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Scaffold the Project Structure

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00:00 Scaffold the Project Structure. The first step is to use your favorite code editor or a cloud-based IDE to create a new Python project while specifying an isolated virtual environment for the dependencies needed.

00:14 The minimum interpreter version required for this project is Python 3.10 due to a few syntactic constructs that you’ll be using. If you can, consider switching to a more recent release for better performance and other improvements.

00:29 If you want to know about managing multiple Python versions on your computer, then take a look at this Real Python course. Once you have the project set up in your editor, scaffold the initial folder structure with these two nested Python packages, both of which should be empty at this point. By placing the project’s root package under the src/ subfolder, you follow the so-called src layout convention for organizing files in a project.

00:55 Note that the pyproject.toml files should live outside of the src/ subfolder. The alternative is a flat layout with all the files in the same folder.

01:07 You can read about their differences in the official Python Packaging User Guide. In a nutshell, the src layout is preferred for larger projects because it allows you to better separate the project code from other files, such as tests.

01:24 While the project’s name is maze-solver with a hyphen, you name the corresponding Python package using an underscore (_) to form a valid Python identifier, which follows the same rules as variable names.

01:38 The rules for naming a Python project, or a distribution package in slightly more technical terms, are more liberal. If you’re curious enough, you can check out PEP 508 to find the regular expression that validates these names.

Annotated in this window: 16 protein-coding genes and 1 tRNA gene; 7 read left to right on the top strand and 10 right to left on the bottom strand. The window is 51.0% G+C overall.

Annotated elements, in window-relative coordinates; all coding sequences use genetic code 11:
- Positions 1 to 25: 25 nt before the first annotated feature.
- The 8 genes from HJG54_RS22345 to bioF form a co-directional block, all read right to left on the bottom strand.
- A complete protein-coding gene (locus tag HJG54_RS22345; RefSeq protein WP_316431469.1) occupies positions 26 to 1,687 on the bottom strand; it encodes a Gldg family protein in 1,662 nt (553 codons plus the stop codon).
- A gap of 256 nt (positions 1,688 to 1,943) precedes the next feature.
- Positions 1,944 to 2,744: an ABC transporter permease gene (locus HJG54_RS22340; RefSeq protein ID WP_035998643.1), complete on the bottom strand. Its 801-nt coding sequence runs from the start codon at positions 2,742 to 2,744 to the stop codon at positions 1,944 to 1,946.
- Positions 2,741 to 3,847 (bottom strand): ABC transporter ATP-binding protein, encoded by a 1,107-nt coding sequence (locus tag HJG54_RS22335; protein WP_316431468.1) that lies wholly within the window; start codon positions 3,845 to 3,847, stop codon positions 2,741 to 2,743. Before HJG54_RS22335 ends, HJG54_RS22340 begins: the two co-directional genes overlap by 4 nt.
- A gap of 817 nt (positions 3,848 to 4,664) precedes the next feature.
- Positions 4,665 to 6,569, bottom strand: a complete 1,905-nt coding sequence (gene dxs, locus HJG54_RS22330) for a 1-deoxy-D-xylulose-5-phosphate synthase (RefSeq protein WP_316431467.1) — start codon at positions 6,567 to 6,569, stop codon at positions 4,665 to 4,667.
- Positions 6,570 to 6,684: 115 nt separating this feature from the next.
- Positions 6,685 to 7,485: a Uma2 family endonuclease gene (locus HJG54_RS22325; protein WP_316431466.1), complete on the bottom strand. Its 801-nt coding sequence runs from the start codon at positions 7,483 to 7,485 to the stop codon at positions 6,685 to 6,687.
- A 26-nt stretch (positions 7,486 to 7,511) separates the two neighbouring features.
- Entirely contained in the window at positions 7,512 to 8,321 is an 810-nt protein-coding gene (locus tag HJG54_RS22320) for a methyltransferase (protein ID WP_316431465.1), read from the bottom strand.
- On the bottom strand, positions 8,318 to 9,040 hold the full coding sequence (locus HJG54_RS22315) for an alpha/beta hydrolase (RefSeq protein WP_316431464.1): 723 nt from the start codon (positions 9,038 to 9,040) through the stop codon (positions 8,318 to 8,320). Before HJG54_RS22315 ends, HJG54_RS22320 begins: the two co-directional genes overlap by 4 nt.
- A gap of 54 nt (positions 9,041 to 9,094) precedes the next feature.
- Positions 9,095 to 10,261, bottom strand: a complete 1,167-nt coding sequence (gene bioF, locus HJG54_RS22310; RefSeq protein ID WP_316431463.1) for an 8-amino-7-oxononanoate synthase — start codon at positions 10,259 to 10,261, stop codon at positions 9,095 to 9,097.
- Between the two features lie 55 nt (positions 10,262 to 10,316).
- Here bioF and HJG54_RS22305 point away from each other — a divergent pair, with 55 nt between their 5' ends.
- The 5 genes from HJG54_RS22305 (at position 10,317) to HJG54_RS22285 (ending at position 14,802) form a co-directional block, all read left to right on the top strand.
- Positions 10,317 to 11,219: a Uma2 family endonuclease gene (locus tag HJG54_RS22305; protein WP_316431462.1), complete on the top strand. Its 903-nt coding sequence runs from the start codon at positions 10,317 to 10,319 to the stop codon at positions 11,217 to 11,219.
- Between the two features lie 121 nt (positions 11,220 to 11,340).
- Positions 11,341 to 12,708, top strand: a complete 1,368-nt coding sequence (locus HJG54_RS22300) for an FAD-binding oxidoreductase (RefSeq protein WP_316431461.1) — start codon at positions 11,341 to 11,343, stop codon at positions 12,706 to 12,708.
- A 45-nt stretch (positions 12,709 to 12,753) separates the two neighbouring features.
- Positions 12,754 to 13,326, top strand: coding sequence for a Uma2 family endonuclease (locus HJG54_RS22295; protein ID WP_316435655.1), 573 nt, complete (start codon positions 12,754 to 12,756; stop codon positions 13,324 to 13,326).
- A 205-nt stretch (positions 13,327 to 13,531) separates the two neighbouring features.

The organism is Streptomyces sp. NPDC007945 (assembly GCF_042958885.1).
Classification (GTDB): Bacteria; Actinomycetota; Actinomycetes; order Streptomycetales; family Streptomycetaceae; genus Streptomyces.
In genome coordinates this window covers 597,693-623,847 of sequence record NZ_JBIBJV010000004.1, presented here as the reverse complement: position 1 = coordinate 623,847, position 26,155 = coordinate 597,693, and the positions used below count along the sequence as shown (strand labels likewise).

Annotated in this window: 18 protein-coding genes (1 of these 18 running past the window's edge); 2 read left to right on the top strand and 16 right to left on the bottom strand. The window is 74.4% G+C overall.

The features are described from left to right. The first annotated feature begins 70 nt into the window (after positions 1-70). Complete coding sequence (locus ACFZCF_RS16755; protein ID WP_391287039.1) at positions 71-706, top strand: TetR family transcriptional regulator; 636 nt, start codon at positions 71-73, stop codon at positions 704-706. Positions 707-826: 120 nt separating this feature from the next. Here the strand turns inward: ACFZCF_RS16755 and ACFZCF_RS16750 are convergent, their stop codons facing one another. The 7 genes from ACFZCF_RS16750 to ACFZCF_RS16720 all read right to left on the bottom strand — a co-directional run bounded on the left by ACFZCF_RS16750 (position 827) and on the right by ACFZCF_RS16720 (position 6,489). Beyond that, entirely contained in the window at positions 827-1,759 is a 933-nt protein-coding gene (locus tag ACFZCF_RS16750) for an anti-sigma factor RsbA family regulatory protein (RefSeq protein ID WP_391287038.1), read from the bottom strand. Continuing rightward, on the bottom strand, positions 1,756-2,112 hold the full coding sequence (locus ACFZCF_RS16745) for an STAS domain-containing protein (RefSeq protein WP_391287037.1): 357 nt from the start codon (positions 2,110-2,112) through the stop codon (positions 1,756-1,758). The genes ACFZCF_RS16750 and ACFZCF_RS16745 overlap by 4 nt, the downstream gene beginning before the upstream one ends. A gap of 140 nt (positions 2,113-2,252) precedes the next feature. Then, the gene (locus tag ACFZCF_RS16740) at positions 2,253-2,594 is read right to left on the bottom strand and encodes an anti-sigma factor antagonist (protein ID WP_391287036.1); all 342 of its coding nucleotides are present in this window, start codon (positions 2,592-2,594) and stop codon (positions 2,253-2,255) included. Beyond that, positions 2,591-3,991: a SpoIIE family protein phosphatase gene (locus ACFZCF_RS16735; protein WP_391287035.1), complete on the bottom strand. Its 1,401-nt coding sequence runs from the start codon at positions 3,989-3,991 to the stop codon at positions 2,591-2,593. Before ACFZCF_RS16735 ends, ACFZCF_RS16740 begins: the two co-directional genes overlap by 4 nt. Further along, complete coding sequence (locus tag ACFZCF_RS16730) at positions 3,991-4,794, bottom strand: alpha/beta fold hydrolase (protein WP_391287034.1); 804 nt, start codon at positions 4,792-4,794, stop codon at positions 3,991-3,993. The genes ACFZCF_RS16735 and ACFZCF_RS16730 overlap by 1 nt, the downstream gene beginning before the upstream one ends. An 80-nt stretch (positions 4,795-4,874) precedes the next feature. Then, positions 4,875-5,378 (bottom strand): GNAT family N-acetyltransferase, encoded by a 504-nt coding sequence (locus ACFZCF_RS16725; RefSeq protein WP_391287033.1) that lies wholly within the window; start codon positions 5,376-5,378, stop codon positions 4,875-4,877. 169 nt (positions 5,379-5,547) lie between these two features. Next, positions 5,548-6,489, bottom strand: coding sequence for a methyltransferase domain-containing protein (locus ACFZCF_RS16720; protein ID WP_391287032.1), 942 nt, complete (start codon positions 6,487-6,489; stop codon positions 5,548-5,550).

01:53 To install your project in an active virtual environment, you’ll need to specify the minimum required configuration in the TOML file. This will include the name and the version of the project.

02:05 Go ahead and open the pyproject.toml file and enter the content seen on-screen. This

02:14 is a pretty standard configuration and a good starting point for most Python projects and libraries. Note that you don’t have to explicitly state the folder layout you are using because build tools such as setuptools will automatically find the Python source code. If you’re planning to publish your package on PyPI, then you should pick a globally unique name that won’t conflict with an existing Python distribution package. Other than this, you have a fair amount of freedom in choosing your project name.

02:46 It’s good practice to work in a Python virtual environment when you’re working with third-party packages or installing your own. So, on-screen you’ll see one being created on macOS with the commands that will also work on Linux.

03:08 And here are the commands needed when working on Windows.

03:24 After you’ve saved your changes in the pyproject.toml file, you can install maze-solver with pip by running the command seen on-screen from the root directory of the project.

03:38 During the development of a src-layout project, it’s advisable to use the --editable flag or its -e alias to ensure that any changes you make to your code are immediately reflected in the virtual environment. Otherwise, you’d need to manually reinstall the package each time you edit the code.

03:56 If you run into an error about not being able to install the directory in editable mode due to a missing setup.py or setup.cfg file, then you may need to upgrade pip itself.

04:17 To confirm that you’ve successfully installed the maze_solver package in your virtual environment, open up your REPL and try importing the package.

04:28 If everything works fine, then you shouldn’t see any output or error messages after running this line of code. Otherwise, you’ll immediately get a ModuleNotFoundError.

04:40 With the scaffolded Python project in place, you can now proceed to coding an object-oriented representation of the maze, and that’s what you’ll be doing next.

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